CASE 17357 Published on 23.07.2021

JC-Virus granule cell neuronopathy



Case Type

Clinical Cases


Dr Mohit Khandelwal Mbbs. Md.



Department Of Radiology, Khetan Diagnostic Centre, Jaipur.


50 years, male

Area of Interest CNS, Neuroradiology brain ; Imaging Technique MR
Clinical History

A 50-year-old male patient, previously undiagnosed HIV infection, presenting with a 3-month history of progressive gait and swallowing difficulty. Mild nystagmus on examination. No motor weakness or sensory/autonomic complaints.

Imaging Findings

Magnetic resonance imaging (MRI) brain showed symmetrical bilateral cerebellar atrophy with T2 / FLAIR hyperintensities in bilateral cerebellar hemispheres (Fig. 1), in bilateral middle cerebellar peduncles (Fig. 2), entire brainstem predominantly in pons with peripheral dominance R>L (Fig. 3). No supratentorial hyperintensity or diffusion restriction or Gradient Recalled Echo (GRE) blooming was seen (Fig. 4).


John Cunningham Virus Granule Cell Neuronopathy (JC-GCN) is one of the CNS manifestations caused by the reactivation of JC VIRUS in immunocompromised patients. Other more common manifestations being Progressive multifocal Leukoencephalopathy, encephalitis, and meningitis. [1] 

JC-virus is usually acquired in childhood through the respiratory or faecal-oral route and remains latent in the kidney, bone marrow, and spleen. In immunocompromised states, the virus spreads to CNS and infects, lyse the glial cells. However, a mutation in the VP1 capsid gene of the virus makes it more tropic to granule cells thereby selectively lysing the granule cell in the cerebellum and spares the glial cells. [2-5]

Hence it predominantly shows infratentorial lesions in such cases and causes isolated cerebellar symptoms such as ataxia and nystagmus.

It is seen in immunocompromised states such as Human immunodeficiency virus (HIV), lymphoproliferative diseases, with the use of immunosuppressive drugs (natalizumab, rituximab), and rarely in sarcoidosis.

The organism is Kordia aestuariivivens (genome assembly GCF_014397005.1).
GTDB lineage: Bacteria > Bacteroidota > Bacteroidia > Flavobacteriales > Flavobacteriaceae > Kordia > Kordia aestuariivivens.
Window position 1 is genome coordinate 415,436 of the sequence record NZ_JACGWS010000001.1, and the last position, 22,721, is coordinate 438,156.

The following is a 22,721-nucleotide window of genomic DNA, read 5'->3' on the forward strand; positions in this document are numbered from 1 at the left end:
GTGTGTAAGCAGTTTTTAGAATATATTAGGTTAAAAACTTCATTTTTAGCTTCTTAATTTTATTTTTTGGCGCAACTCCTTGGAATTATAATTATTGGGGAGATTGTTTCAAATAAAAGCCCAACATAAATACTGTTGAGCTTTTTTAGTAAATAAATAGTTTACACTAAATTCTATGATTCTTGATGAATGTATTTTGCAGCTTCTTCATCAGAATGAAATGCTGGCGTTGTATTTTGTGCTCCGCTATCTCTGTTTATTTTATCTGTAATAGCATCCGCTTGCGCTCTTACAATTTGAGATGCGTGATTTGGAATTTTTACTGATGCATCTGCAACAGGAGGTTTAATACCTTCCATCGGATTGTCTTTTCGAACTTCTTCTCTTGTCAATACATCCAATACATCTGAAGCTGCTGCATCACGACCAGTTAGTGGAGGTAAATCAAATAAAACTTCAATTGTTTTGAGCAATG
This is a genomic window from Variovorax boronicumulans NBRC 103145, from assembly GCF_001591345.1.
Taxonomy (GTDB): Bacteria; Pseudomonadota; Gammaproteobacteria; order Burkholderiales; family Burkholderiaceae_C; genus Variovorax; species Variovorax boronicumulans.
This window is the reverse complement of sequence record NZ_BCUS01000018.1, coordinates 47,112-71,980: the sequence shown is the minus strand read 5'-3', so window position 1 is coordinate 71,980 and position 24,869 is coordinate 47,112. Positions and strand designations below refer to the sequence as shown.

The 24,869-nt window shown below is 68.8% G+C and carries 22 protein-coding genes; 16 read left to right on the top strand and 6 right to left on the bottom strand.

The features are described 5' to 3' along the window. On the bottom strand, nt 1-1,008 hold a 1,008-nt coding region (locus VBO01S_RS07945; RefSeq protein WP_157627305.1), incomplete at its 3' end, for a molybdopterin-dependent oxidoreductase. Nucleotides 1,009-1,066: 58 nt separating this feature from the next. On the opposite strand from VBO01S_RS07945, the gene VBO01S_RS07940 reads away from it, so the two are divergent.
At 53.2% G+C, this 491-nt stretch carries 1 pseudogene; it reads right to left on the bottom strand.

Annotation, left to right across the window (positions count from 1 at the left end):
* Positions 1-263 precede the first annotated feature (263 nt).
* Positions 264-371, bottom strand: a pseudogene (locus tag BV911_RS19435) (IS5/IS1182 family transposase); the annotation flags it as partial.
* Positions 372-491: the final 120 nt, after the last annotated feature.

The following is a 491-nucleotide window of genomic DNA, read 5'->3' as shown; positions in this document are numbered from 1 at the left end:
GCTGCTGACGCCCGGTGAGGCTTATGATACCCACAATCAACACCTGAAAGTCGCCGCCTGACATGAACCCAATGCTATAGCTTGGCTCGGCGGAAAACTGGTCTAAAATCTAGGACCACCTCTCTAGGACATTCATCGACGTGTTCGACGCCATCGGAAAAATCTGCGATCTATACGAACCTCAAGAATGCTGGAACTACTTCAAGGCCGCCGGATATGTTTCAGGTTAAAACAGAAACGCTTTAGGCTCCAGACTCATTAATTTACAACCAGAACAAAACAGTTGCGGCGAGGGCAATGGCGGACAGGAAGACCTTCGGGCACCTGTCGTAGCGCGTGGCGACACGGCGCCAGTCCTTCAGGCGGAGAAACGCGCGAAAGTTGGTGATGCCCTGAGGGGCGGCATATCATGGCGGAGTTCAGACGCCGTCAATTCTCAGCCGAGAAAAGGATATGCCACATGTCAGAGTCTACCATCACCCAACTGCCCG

MRI is the imaging modality of choice that characteristically shows bilateral cerebellar atrophy and confluent T2/ FLAIR hyperintensities due to neuronal loss. marked involvement of bilateral middle cerebellar peduncles was also seen. The brainstem, particularly pons is also involved and shows similar hyperintensities. No contrast enhancement or diffusion restriction or GRE blooming is seen in the lesion. Basal ganglia and thalamus are spared. [1]

Close differential diagnosis includes Multisystem Atrophy (MSA-C) and Spinocerebellar ataxia which typically involves pontocerebellar tracts leading to cross-shaped hyperintensities -Hot cross bun(HCB) sign. However, this case shows patchy involvement of pons without any brainstem atrophy or HCB sign.

Currently, no disease-specific treatment is available, so the treatment is mainly based on the quick reversibility of underlying immunosuppressive conditions. Anti- Retroviral Treatment (ART) initiation, discontinuation of immunosuppressive agents is the main cornerstone of the treatment.

Cerebro-Spinal Fluid (CSF)  Polymerase  Chain Reaction (PCR) for JC VIRUS was advised however the patient refused. So in the context of HIV, clinical, and MRI findings, the radiological possibility of JC-GCN appears most likely.

Take-home message

in immunocompromised patients presenting with isolated cerebellar symptoms and predominant infratentorial affection on MRI, GCN should be strongly considered. With the increased use of monoclonal antibodies, clinicians and radiologists should be well versed with the features and findings of JC-GCN.


‘Written informed patient consent for publication has been obtained.’

Differential Diagnosis List
JC Virus Granule Cell Neuronopathy
Multisystem Atrophy (MSA-C)
Spinocerebellar ataxia
Final Diagnosis
JC Virus Granule Cell Neuronopathy
Case information
DOI: 10.35100/eurorad/case.17357
ISSN: 1563-4086